Share Button

Scores of entrepreneurs both locally and nationally regularly ask me for startup advice and referrals to potential investors, lawyers, accountants and other vendors. Just take a look at my profile on Quora. I am not shy about telling the truth. I never sugarcoat my opinion, but I am quick to say I might be wrong or might change my mind in the future. Last year I was asked for a referral to a startup lawyer and while I almost never make negative referrals (i.e. don’t use that guy), I did explain that I was frustrated with a particular startup lawyer here in Dallas.

Beginning in the mid-2000s, I met a young startup lawyer, Ryan Roberts, who was relatively new to Dallas. I was so impressed I used him for at least six of my companies and recommended him to LOTS of entrepreneurs over the years. In return, he used me as a reference for LOTS of startups and I recall taking a lot of calls from entrepreneurs wanting a reference for him. He always did great work for me and my companies (I presume he did great work for the companies I referred as they never complained). My opinion of Ryan changed in 2012.

At one point I became adverse to one of the companies I had hired him to represent. I sued the company and while he wasn’t handling the litigation he continued to represent the company as their corporate counsel. At that time, he also represented a few of my companies including Architel Holdings LLC, Architel LP and Architel GP LLC (among others). One of my limited partnerships, a partnership he represented, was the largest investor in the company I was suing. When the litigation began Ryan was instructed by the board of the company I sued to cease all contact despite the fact that he ALSO represented my other businesses. Since Ryan wouldn’t return my calls I wrote him an email asking him to resign as the corporate lawyer of the company I sued so he could continue to work with my companies. He responded indicating he could no longer represent my businesses due to the conflict. Changing lawyers is a huge pain in the ass and is an expensive proposition, but without another option, we moved everything over to Bill Garrison.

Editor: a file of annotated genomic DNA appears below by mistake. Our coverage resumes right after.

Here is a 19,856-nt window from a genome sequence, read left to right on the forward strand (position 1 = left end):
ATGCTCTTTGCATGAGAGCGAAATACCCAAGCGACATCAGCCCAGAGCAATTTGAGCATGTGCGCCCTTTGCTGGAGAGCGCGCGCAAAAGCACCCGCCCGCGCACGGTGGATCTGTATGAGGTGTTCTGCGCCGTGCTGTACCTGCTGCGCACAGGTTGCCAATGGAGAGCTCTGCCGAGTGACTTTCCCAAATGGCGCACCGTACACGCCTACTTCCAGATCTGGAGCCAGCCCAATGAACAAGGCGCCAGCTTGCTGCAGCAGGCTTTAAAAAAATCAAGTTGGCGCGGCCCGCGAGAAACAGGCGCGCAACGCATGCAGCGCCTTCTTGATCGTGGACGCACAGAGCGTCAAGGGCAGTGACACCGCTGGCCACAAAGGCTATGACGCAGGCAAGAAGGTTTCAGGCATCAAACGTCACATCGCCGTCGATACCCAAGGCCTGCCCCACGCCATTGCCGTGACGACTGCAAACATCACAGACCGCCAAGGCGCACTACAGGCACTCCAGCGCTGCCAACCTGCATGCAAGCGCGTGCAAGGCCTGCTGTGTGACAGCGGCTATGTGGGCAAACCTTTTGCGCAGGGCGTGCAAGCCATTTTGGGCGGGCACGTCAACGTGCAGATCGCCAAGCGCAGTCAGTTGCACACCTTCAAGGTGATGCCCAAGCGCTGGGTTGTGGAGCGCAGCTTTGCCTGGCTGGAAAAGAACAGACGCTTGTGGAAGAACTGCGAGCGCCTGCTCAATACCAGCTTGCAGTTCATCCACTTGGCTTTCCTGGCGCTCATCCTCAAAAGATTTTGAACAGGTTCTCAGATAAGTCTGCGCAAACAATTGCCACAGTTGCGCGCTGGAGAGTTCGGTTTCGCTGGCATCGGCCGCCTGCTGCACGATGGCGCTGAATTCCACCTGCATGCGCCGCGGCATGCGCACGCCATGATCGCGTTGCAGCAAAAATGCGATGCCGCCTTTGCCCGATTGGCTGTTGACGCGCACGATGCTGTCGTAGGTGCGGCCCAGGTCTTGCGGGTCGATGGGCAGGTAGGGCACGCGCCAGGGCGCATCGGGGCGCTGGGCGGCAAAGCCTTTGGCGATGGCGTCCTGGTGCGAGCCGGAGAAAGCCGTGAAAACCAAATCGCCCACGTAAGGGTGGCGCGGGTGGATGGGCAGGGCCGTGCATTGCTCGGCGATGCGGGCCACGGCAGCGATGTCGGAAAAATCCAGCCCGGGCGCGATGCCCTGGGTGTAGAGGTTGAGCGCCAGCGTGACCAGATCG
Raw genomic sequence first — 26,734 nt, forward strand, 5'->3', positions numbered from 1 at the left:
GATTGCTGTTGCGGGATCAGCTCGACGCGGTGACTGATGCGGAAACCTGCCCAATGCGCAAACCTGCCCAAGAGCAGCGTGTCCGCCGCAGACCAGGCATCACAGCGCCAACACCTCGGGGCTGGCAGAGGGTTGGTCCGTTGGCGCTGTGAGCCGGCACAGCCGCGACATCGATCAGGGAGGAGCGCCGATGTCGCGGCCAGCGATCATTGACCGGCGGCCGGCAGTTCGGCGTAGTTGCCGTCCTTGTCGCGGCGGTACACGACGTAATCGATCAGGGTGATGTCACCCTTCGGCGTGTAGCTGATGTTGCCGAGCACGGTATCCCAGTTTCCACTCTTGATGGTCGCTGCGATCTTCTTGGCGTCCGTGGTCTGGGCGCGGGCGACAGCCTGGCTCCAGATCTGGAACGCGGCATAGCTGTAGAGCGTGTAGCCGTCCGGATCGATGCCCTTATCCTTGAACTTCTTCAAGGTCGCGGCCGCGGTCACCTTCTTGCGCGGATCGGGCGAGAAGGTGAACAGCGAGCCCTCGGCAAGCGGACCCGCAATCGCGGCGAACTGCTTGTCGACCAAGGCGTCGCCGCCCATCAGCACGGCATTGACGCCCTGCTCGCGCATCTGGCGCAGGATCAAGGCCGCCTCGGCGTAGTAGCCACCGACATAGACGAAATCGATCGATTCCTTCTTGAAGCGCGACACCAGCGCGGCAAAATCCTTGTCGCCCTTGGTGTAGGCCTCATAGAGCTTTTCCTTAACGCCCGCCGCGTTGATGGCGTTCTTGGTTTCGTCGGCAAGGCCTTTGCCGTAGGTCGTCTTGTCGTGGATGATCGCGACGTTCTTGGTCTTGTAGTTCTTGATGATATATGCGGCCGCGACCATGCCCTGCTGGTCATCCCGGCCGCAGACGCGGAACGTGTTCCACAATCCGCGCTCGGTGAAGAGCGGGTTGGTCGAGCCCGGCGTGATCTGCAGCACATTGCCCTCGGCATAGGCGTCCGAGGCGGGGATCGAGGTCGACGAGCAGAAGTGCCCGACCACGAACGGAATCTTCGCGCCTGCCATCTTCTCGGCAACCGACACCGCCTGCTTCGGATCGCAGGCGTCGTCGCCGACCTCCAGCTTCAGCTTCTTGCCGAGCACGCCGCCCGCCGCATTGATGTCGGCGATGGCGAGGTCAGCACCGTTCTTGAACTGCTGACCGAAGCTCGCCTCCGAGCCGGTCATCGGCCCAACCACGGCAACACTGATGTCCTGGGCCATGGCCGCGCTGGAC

I always resented Ryan’s decision to fire me as a client. I was a very loyal, using him for all of my companies and recommending him to anyone and everyone who needed a startup lawyer. I never asked for anything in return. He made a purely financial decision to fire me. Who would you have picked: a small-time entrepreneur in Dallas or the billionaire co-founder of Facebook? In his estimation he made the right decision from a business perspective I suppose, but he shouldn’t be surprised that if someone asks me what I think about him as a startup lawyer that I would say I wasn’t a fan. I’m not.

At the end of the day, I am not saying he’s not a good lawyer. He is. I am saying I’d never work with him based purely on his behavior. It sucked. You might ask why I am writing this. Simple, someone forwarded the following opinion I wrote about him to him and he PUBLICLY called me a liar (he should have called me to talk it out):


Given how annoyed I was with Ryan and his decision to fire me as a client I thought my opinion was reserved. I’m really pissed that he had the balls to suggest the statement was a lie. It was not. Calling your former client a liar is stupid and just another example of how shortsighted he can be. I doubt he’ll ever represent that billionaire again and he’ll never represent me or any company I am slightly involved with (i.e. I’ll never invest in a company represented by Ryan Roberts) and not because he’s not a good lawyer, but because he’s not loyal… Period. I would have never written this post if he hadn’t called me a liar – I am telling the truth.

Here is the email proving he fired me as a client:


Here’s the email I sent him asking him to stay on as our lawyer: